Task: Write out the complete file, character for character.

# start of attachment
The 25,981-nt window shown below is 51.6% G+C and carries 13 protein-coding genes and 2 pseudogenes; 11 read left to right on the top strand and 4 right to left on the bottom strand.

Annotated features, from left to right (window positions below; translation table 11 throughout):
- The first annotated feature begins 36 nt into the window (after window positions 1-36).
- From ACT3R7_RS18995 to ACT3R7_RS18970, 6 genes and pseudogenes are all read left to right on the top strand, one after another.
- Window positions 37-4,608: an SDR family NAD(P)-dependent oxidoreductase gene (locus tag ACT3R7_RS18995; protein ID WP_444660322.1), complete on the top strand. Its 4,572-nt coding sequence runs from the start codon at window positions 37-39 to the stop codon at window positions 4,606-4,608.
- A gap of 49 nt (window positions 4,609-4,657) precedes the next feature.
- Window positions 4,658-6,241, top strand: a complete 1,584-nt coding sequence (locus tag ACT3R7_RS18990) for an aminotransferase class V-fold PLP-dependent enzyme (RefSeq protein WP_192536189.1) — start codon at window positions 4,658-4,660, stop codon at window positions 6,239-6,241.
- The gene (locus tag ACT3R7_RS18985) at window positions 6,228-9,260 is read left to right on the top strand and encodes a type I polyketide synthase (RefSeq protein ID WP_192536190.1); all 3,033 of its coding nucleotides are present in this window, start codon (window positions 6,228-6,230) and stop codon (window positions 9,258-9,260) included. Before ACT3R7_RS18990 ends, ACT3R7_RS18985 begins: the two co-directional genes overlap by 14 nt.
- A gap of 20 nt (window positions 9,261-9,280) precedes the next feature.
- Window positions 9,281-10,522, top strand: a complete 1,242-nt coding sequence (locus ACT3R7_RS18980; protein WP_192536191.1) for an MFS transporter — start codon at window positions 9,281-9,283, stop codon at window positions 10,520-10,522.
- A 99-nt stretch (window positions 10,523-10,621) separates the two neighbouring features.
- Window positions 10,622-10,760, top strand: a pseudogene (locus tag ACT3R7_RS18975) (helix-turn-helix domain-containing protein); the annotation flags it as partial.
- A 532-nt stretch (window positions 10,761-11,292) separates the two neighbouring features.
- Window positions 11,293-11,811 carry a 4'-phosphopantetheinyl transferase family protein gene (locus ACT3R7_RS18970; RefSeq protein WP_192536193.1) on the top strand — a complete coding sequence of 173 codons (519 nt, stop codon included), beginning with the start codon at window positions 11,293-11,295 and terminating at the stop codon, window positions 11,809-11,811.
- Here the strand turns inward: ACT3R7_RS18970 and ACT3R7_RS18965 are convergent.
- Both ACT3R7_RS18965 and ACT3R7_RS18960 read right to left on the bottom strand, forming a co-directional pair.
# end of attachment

The 25,981-nt window shown below is 51.6% G+C and carries 13 protein-coding genes and 2 pseudogenes; 11 read left to right on the top strand and 4 right to left on the bottom strand.

Annotated features, from left to right (window positions below; translation table 11 throughout):
- The first annotated feature begins 36 nt into the window (after window positions 1-36).
- From ACT3R7_RS18995 to ACT3R7_RS18970, 6 genes and pseudogenes are all read left to right on the top strand, one after another.
- Window positions 37-4,608: an SDR family NAD(P)-dependent oxidoreductase gene (locus tag ACT3R7_RS18995; protein ID WP_444660322.1), complete on the top strand. Its 4,572-nt coding sequence runs from the start codon at window positions 37-39 to the stop codon at window positions 4,606-4,608.
- A gap of 49 nt (window positions 4,609-4,657) precedes the next feature.
- Window positions 4,658-6,241, top strand: a complete 1,584-nt coding sequence (locus tag ACT3R7_RS18990) for an aminotransferase class V-fold PLP-dependent enzyme (RefSeq protein WP_192536189.1) — start codon at window positions 4,658-4,660, stop codon at window positions 6,239-6,241.
- The gene (locus tag ACT3R7_RS18985) at window positions 6,228-9,260 is read left to right on the top strand and encodes a type I polyketide synthase (RefSeq protein ID WP_192536190.1); all 3,033 of its coding nucleotides are present in this window, start codon (window positions 6,228-6,230) and stop codon (window positions 9,258-9,260) included. Before ACT3R7_RS18990 ends, ACT3R7_RS18985 begins: the two co-directional genes overlap by 14 nt.
- A gap of 20 nt (window positions 9,261-9,280) precedes the next feature.
- Window positions 9,281-10,522, top strand: a complete 1,242-nt coding sequence (locus ACT3R7_RS18980; protein WP_192536191.1) for an MFS transporter — start codon at window positions 9,281-9,283, stop codon at window positions 10,520-10,522.
- A 99-nt stretch (window positions 10,523-10,621) separates the two neighbouring features.
- Window positions 10,622-10,760, top strand: a pseudogene (locus tag ACT3R7_RS18975) (helix-turn-helix domain-containing protein); the annotation flags it as partial.
- A 532-nt stretch (window positions 10,761-11,292) separates the two neighbouring features.
- Window positions 11,293-11,811 carry a 4'-phosphopantetheinyl transferase family protein gene (locus ACT3R7_RS18970; RefSeq protein WP_192536193.1) on the top strand — a complete coding sequence of 173 codons (519 nt, stop codon included), beginning with the start codon at window positions 11,293-11,295 and terminating at the stop codon, window positions 11,809-11,811.
- Here the strand turns inward: ACT3R7_RS18970 and ACT3R7_RS18965 are convergent.
- Both ACT3R7_RS18965 and ACT3R7_RS18960 read right to left on the bottom strand, forming a co-directional pair.